Thursday, 29 July 2010

Pentagon Can’t Account for Iraq Reconstruction Funds

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“A U.S. audit has found that the Pentagon cannot account for over 95 percent of $9.1 billion in Iraq reconstruction money, spotlighting Iraqi complaints that there is little to show for the massive funds pumped into their cash-strapped, war-ravaged nation,” reports the Associated Press.


“The $8.7 billion in question was Iraqi money managed by the Pentagon, not part of the $53 billion that Congress has allocated for rebuilding,” continues the AP. “It’s cash that Iraq, which relies on volatile oil revenues to fuel its spending, can ill afford to lose.”

The $9.1 billion came from the $20 billion Development Fund for Iraq, established by the United Nations Security Council in 2003. “The DFI includes revenues from Iraq’s oil and gas exports, as well as frozen Iraqi assets and surplus funds from the defunct, Saddam Hussein-era U.N. oil-for-food program,” according to the AP.

Iraq’s government made the monumental mistake — though it probably had little choice given that it was firmly under the thumb of the United States at the time — of trusting the world’s leading spendthrift with its money. The U.S. was permitted to use the DFI, supposedly for humanitarian and reconstruction efforts, through December 2007.

Now, according to a report by the Special Inspector General for Iraq Reconstruction, the Pentagon cannot “readily account for its obligations, expenditures and remaining balances associated” with the DFI. Of the $8.7 billion in question, the Pentagon cannot account for $2.6 billion at all.

The AP adds:

Tracing the rest of the money is difficult because of a combination of lax financial controls and management, the failure to designate an organization to oversee the spending and the failure to set up and deposit the funds in special accounts, as required by the Treasury Department.

The Defense Department, in responses attached to the audit, said it agreed with the report’s recommendations to establish better guidelines for monitoring such funds, including appointing an oversight organization mostly likely by November.

Government is always willing to establish oversight agencies after it has been caught engaging in unethical behavior and the damage has been done.

It’s not as if the Defense Department has exactly been prudent with Americans’ money either. Some $12 billion in U.S. cash shipped to Iraq in 2003 and 2004 in the form of huge, shrink-wrapped stacks of $100 bills was handed out willy-nilly with no controls whatsoever, potentially even ending up in the hands of the very militia groups the U.S. military was fighting.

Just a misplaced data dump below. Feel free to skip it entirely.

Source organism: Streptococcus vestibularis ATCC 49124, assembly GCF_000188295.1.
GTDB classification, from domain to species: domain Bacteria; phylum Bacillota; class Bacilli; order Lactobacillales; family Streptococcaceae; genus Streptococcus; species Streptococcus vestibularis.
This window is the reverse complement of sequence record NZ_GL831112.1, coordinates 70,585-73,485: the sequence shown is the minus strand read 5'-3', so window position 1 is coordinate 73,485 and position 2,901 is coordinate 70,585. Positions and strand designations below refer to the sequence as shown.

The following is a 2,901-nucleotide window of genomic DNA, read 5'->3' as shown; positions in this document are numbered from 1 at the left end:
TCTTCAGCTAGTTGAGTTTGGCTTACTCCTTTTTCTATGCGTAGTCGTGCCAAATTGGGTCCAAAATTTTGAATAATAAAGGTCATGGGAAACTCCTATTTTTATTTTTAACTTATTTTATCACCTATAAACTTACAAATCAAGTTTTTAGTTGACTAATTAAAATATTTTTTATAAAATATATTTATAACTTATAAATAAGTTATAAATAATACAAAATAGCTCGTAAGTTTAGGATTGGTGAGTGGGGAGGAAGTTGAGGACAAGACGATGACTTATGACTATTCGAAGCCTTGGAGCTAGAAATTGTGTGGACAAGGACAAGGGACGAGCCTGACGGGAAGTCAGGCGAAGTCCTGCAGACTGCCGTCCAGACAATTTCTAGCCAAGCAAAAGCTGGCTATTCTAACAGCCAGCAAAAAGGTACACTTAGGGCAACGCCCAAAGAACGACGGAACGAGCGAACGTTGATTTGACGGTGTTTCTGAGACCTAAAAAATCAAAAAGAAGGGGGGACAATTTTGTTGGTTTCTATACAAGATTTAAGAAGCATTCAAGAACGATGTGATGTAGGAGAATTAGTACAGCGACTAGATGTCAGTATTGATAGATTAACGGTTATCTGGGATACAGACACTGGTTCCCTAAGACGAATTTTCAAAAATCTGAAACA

The AP points out that the inspector general’s report is just the latest in a long line of complaints about the U.S. occupation of Iraq, “including investigations of fraud, awarding of contracts without the required government bidding process and allowing contractors to charge exorbitant fees with little oversight, or oversight that came too late.”

Furthermore, the Iraq reconstruction effort overall is not exactly a model of success, writes the AP: “Seven years after the U.S.-led invasion, electricity service is spotty, with generation capacity falling far short of demand. Fuel shortages are common and unemployment remains high, a testament to the country’s inability to create new jobs or attract foreign investors.”

The situation in Afghanistan is no better. “About $60 billion have poured into Afghanistan since 2001 in hopes of bringing electricity, clean water, jobs, roads and education to the crippled country,” reports the AP; yet the “number of Afghans with access to electricity has increased from 6 percent in 2001 to only about 10 percent now, far short of the goal of providing power to 65 percent of urban and 25 percent of rural households by the end of this year.” One power plant built at a cost of $305 million — triple the original estimate — “now often sits idle because the Afghans were able to import cheaper power from neighboring Uzbekistan before the plant came online.”

As always with its failures, the government’s solution is to pour more money into them. Thus, though the United States has already spent $51 billion since 2001 to reconstruct Afghanistan, Washington “plans to raise the stakes to $71 billion over the next year — more than it has spent on reconstruction in Iraq since 2003,” according to the AP.

Military action is about destruction, not construction. U.S. soldiers are trained to blow up buildings, bridges, and roads; they are ill suited to the task of reconstructing that same infrastructure. The Defense Department, however, has been assigned the unenviable job of rebuilding war-ravaged countries from the ground up — an impossible task for any government agency, but especially for one whose purpose, as Rush Limbaugh is fond of saying, is “to kill people and break things.”

The U.S. military had no constitutional authority to invade either Iraq or Afghanistan in the first place, and its continuing presence there is only hampering the reconstruction efforts. It is time to bring the troops home and let the Iraqis and Afghans, the people who have the greatest interest in the future of their countries, take over the slow, difficult task of rebuilding.

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